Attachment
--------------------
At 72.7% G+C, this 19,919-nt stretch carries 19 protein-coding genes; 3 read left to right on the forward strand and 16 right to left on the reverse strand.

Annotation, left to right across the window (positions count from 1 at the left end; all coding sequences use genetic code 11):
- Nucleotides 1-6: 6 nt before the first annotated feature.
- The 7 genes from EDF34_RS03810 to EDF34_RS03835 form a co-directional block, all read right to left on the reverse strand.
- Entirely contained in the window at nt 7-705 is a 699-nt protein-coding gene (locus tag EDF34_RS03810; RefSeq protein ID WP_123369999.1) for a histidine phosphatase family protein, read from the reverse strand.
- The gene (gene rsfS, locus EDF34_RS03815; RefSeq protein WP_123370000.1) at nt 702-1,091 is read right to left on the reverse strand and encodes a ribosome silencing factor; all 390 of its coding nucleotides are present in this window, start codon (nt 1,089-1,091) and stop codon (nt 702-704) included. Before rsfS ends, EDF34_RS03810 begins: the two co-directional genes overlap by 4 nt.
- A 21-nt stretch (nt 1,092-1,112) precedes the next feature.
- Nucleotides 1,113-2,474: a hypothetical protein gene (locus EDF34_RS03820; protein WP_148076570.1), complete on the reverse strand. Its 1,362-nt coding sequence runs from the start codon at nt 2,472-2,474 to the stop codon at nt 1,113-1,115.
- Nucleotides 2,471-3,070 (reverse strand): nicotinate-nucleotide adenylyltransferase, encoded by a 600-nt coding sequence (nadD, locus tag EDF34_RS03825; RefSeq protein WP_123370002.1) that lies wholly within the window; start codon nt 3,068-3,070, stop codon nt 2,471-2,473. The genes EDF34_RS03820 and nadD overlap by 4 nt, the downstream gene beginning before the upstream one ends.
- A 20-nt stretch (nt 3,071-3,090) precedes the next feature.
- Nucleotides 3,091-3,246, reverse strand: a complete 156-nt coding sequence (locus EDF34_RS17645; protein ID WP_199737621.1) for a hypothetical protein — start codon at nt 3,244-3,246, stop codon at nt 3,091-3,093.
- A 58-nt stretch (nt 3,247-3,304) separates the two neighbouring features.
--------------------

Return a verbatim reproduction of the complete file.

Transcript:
At 72.7% G+C, this 19,919-nt stretch carries 19 protein-coding genes; 3 read left to right on the forward strand and 16 right to left on the reverse strand.

Annotation, left to right across the window (positions count from 1 at the left end; all coding sequences use genetic code 11):
- Nucleotides 1-6: 6 nt before the first annotated feature.
- The 7 genes from EDF34_RS03810 to EDF34_RS03835 form a co-directional block, all read right to left on the reverse strand.
- Entirely contained in the window at nt 7-705 is a 699-nt protein-coding gene (locus tag EDF34_RS03810; RefSeq protein ID WP_123369999.1) for a histidine phosphatase family protein, read from the reverse strand.
- The gene (gene rsfS, locus EDF34_RS03815; RefSeq protein WP_123370000.1) at nt 702-1,091 is read right to left on the reverse strand and encodes a ribosome silencing factor; all 390 of its coding nucleotides are present in this window, start codon (nt 1,089-1,091) and stop codon (nt 702-704) included. Before rsfS ends, EDF34_RS03810 begins: the two co-directional genes overlap by 4 nt.
- A 21-nt stretch (nt 1,092-1,112) precedes the next feature.
- Nucleotides 1,113-2,474: a hypothetical protein gene (locus EDF34_RS03820; protein WP_148076570.1), complete on the reverse strand. Its 1,362-nt coding sequence runs from the start codon at nt 2,472-2,474 to the stop codon at nt 1,113-1,115.
- Nucleotides 2,471-3,070 (reverse strand): nicotinate-nucleotide adenylyltransferase, encoded by a 600-nt coding sequence (nadD, locus tag EDF34_RS03825; RefSeq protein WP_123370002.1) that lies wholly within the window; start codon nt 3,068-3,070, stop codon nt 2,471-2,473. The genes EDF34_RS03820 and nadD overlap by 4 nt, the downstream gene beginning before the upstream one ends.
- A 20-nt stretch (nt 3,071-3,090) precedes the next feature.
- Nucleotides 3,091-3,246, reverse strand: a complete 156-nt coding sequence (locus EDF34_RS17645; protein ID WP_199737621.1) for a hypothetical protein — start codon at nt 3,244-3,246, stop codon at nt 3,091-3,093.
- A 58-nt stretch (nt 3,247-3,304) separates the two neighbouring features.